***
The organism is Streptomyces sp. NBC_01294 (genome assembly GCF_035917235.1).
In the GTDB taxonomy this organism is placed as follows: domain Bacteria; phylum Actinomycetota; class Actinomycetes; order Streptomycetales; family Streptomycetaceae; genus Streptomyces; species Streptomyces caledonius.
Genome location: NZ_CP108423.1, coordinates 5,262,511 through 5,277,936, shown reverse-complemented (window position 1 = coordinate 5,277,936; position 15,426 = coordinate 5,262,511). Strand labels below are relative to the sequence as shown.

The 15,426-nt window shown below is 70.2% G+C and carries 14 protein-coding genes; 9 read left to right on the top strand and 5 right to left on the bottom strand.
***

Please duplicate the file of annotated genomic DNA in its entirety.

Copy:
The organism is Streptomyces sp. NBC_01294 (genome assembly GCF_035917235.1).
In the GTDB taxonomy this organism is placed as follows: domain Bacteria; phylum Actinomycetota; class Actinomycetes; order Streptomycetales; family Streptomycetaceae; genus Streptomyces; species Streptomyces caledonius.
Genome location: NZ_CP108423.1, coordinates 5,262,511 through 5,277,936, shown reverse-complemented (window position 1 = coordinate 5,277,936; position 15,426 = coordinate 5,262,511). Strand labels below are relative to the sequence as shown.

The 15,426-nt window shown below is 70.2% G+C and carries 14 protein-coding genes; 9 read left to right on the top strand and 5 right to left on the bottom strand.